With reference to the drawings, playing fields 10 and 12 of varying dimensions are shown, each with a first end 14, a second end 16, and a midfield or division line 18. First end 14 includes a first pair of goal posts 20, and second end 16 includes a second pair of goal posts 22. Straddling the division line 18 at the center of the playing fields 10 and 12 is a center circle 24, also of varying dimension.

Goal posts 20 and 22 are fixed to the ends 14 and 16 of the playing fields 10 and 12 such that the goal posts 20 and 22 are in contact with the playing fields 10 and 12. Goal posts 20 and 22 stand upright and define a generally rectangular shape. Goal posts 20 and 22 are similar to traditional soccer goal posts, which support a net to create a scoring area. Alternatively, goal posts 20 and 22 may be of any fashion necessary to create scoring areas within the goal posts 20 and 22.

The present invention is practiced with a ball (not shown). The ball is a spherical-shaped inflatable ball, similar to that of either a traditional basketball or soccer ball. Alternatively, any spherical-shaped ball capable of being dribbled and thrown may be used.

The present invention is practiced with two opposing teams. Each team is comprised of six individuals of which one person is a goalkeeper. Alternatively, the teams may be made up of any number of individuals and may include all-male or all-female compositions.

The present invention is practiced in three periods, each of 15 minutes in duration. One time out is allowed by each team during each period. Alternatively, the duration of the game may be altered to create halves, quarters, and so forth.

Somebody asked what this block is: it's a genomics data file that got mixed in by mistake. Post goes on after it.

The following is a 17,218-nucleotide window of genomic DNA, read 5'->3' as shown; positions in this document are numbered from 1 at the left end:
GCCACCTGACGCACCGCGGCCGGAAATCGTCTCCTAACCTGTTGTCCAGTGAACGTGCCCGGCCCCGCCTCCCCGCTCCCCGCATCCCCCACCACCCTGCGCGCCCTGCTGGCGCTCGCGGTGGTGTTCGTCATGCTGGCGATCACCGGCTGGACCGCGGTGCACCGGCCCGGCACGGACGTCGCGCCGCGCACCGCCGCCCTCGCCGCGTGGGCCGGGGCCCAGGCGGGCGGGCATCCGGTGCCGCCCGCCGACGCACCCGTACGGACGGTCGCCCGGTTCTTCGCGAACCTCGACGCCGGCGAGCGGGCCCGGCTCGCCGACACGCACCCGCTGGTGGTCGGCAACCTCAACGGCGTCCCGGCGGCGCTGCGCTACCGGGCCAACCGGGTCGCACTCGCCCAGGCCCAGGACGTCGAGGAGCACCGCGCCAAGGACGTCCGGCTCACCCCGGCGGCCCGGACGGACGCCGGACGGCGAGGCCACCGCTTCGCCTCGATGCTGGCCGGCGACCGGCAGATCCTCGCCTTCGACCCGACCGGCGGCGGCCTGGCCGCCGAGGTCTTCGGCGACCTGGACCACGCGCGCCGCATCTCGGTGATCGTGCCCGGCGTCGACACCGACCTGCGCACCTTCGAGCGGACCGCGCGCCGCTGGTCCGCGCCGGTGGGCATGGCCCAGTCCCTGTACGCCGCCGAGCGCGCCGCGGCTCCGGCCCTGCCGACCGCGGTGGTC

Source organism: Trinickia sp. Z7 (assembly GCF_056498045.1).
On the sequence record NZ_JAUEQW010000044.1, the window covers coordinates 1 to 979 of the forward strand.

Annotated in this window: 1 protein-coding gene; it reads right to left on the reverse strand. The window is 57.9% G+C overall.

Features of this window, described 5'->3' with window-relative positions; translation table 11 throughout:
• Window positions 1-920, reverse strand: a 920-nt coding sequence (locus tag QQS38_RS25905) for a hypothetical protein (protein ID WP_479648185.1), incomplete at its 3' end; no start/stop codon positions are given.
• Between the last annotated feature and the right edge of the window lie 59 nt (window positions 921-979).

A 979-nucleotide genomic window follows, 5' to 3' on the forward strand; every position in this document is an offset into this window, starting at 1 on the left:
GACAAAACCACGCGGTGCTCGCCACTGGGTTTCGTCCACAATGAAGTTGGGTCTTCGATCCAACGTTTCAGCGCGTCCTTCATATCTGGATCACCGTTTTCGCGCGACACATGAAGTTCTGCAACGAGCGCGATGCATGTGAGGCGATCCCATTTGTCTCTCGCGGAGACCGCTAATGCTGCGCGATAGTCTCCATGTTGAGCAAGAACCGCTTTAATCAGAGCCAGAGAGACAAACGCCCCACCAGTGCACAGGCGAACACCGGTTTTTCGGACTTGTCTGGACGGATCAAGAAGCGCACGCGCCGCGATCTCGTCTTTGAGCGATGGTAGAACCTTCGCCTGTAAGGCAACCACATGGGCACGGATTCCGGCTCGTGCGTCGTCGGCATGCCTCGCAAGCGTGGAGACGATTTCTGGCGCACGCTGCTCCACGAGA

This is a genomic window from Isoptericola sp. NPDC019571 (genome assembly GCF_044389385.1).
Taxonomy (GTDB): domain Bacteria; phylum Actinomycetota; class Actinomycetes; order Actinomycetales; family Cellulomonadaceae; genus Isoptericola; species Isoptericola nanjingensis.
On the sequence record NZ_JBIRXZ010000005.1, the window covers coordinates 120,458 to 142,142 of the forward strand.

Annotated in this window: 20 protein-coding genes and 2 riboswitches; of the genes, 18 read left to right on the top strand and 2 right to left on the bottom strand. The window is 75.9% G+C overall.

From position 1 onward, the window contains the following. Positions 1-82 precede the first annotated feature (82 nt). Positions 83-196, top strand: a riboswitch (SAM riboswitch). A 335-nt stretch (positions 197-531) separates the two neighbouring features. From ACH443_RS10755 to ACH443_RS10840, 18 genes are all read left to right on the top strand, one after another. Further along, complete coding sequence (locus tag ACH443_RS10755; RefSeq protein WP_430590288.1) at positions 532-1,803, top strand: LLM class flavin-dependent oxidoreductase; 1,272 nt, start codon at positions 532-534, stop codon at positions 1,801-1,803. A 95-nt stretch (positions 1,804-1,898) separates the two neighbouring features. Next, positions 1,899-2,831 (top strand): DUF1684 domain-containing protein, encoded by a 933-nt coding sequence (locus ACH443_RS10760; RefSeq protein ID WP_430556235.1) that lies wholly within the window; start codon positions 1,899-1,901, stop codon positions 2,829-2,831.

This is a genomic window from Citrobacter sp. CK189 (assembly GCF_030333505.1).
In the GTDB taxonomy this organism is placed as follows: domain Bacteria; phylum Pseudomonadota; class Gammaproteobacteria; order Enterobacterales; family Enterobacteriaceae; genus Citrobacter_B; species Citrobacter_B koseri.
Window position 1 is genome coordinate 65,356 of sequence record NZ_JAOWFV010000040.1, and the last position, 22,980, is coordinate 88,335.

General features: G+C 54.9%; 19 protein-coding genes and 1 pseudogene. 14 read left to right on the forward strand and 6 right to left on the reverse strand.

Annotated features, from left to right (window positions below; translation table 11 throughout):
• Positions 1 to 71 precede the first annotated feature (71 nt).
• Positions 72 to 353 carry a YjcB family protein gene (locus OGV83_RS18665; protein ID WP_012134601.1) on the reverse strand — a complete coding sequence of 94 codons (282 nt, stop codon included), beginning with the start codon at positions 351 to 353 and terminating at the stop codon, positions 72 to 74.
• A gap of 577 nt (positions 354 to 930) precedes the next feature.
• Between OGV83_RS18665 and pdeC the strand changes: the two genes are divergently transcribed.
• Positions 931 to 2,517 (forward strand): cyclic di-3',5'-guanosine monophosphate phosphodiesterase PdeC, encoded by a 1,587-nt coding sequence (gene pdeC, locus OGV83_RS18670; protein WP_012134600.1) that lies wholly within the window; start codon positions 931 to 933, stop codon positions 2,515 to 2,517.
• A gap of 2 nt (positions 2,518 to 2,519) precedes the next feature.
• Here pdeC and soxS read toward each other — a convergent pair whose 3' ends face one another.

The objective of the present invention is to score points. One point is awarded when a player on one team dribbles the ball over the opposing team's end line. Two points are awarded when a player on one team throws or kicks the ball into the net or across the end goal line.

In practice, the present invention is initiated by a jump ball at the center circle 24 of the playing fields 10 and 12. In such an arrangement, the individual team players are assembled around the center circle 24, and the ball is thrown upward by a referee. The teams contend for possession of the ball. The team with possession of the ball must move the ball down the playing field 10 or 12 towards the opposing team's goal posts 20 or 22. The ball is advanced by dribbling the ball as the player with possession of the ball runs. Additionally, a player of one team may pass the ball to another player of the same team when confronted by a player of the other team.

When a player of one team approaches the goal posts 20 or 22 of the opposing team, the player can score points, as described above, either by dribbling the ball past the opposing team's end line 14 or 16 or by throwing the ball into the scoring area of the opposing team's goal 20 or 22 past the goalkeeper. When an unsuccessful attempt to score a goal is made, possession of the ball is decided by another jump ball at the center circle 24 of the playing field 10 or 12. Should a player of one team score points, a player of the opposing team must kick off like football from the end line 14 or 16. During any such kick off, the players of the opposing team must be no closer than 25 feet from the end line 14 or 16.

A player cannot hold the ball for more than three seconds before dribbling or passing. If a player holds the ball for more than three seconds, the ball is turned over to the opposing team. A jump ball is used to remedy any disputes of possession between players of opposing teams.

It is therefore seen that by providing large ground-level scoring areas, much like soccer, by advancing the ball across a playing field through dribbling or passing, much like basketball, and by kicking off after a goal is made, much like football, this invention permits a fast-paced and exciting game that can be played on any field or court, indoor or outdoor.